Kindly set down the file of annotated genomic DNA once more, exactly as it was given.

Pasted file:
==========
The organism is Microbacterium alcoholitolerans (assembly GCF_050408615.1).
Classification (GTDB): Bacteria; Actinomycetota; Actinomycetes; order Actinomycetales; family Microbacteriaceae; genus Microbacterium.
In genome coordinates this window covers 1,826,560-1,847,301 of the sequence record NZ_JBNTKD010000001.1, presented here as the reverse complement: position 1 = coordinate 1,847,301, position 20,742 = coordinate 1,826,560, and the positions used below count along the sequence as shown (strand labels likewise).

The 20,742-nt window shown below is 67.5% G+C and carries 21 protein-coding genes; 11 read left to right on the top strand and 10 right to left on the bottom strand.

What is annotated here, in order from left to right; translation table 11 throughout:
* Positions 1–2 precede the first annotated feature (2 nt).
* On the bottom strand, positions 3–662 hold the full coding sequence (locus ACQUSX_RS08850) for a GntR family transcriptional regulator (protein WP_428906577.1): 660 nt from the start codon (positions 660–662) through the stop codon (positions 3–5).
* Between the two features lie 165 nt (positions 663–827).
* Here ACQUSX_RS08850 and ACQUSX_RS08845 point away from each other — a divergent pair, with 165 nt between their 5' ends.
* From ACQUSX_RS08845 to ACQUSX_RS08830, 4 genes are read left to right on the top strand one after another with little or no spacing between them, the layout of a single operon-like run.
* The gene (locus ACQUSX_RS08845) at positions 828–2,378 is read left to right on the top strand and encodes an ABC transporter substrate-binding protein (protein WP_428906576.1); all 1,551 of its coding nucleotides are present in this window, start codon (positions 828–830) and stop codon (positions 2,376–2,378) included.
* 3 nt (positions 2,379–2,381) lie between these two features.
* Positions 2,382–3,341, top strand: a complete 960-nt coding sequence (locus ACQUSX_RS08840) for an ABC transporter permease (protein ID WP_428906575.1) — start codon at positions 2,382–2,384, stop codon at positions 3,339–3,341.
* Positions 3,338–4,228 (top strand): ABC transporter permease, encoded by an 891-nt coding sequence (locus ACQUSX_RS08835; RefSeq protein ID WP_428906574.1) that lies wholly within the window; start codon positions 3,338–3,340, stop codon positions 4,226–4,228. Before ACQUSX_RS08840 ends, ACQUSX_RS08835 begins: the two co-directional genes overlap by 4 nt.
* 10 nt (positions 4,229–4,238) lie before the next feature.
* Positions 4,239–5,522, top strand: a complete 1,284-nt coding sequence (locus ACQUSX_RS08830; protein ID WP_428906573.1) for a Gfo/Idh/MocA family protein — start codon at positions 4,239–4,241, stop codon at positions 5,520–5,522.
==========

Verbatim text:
The organism is Microbacterium alcoholitolerans (assembly GCF_050408615.1).
Classification (GTDB): Bacteria; Actinomycetota; Actinomycetes; order Actinomycetales; family Microbacteriaceae; genus Microbacterium.
In genome coordinates this window covers 1,826,560-1,847,301 of the sequence record NZ_JBNTKD010000001.1, presented here as the reverse complement: position 1 = coordinate 1,847,301, position 20,742 = coordinate 1,826,560, and the positions used below count along the sequence as shown (strand labels likewise).

The 20,742-nt window shown below is 67.5% G+C and carries 21 protein-coding genes; 11 read left to right on the top strand and 10 right to left on the bottom strand.

What is annotated here, in order from left to right; translation table 11 throughout:
* Positions 1–2 precede the first annotated feature (2 nt).
* On the bottom strand, positions 3–662 hold the full coding sequence (locus ACQUSX_RS08850) for a GntR family transcriptional regulator (protein WP_428906577.1): 660 nt from the start codon (positions 660–662) through the stop codon (positions 3–5).
* Between the two features lie 165 nt (positions 663–827).
* Here ACQUSX_RS08850 and ACQUSX_RS08845 point away from each other — a divergent pair, with 165 nt between their 5' ends.
* From ACQUSX_RS08845 to ACQUSX_RS08830, 4 genes are read left to right on the top strand one after another with little or no spacing between them, the layout of a single operon-like run.
* The gene (locus ACQUSX_RS08845) at positions 828–2,378 is read left to right on the top strand and encodes an ABC transporter substrate-binding protein (protein WP_428906576.1); all 1,551 of its coding nucleotides are present in this window, start codon (positions 828–830) and stop codon (positions 2,376–2,378) included.
* 3 nt (positions 2,379–2,381) lie between these two features.
* Positions 2,382–3,341, top strand: a complete 960-nt coding sequence (locus ACQUSX_RS08840) for an ABC transporter permease (protein ID WP_428906575.1) — start codon at positions 2,382–2,384, stop codon at positions 3,339–3,341.
* Positions 3,338–4,228 (top strand): ABC transporter permease, encoded by an 891-nt coding sequence (locus ACQUSX_RS08835; RefSeq protein ID WP_428906574.1) that lies wholly within the window; start codon positions 3,338–3,340, stop codon positions 4,226–4,228. Before ACQUSX_RS08840 ends, ACQUSX_RS08835 begins: the two co-directional genes overlap by 4 nt.
* 10 nt (positions 4,229–4,238) lie before the next feature.
* Positions 4,239–5,522, top strand: a complete 1,284-nt coding sequence (locus ACQUSX_RS08830; protein ID WP_428906573.1) for a Gfo/Idh/MocA family protein — start codon at positions 4,239–4,241, stop codon at positions 5,520–5,522.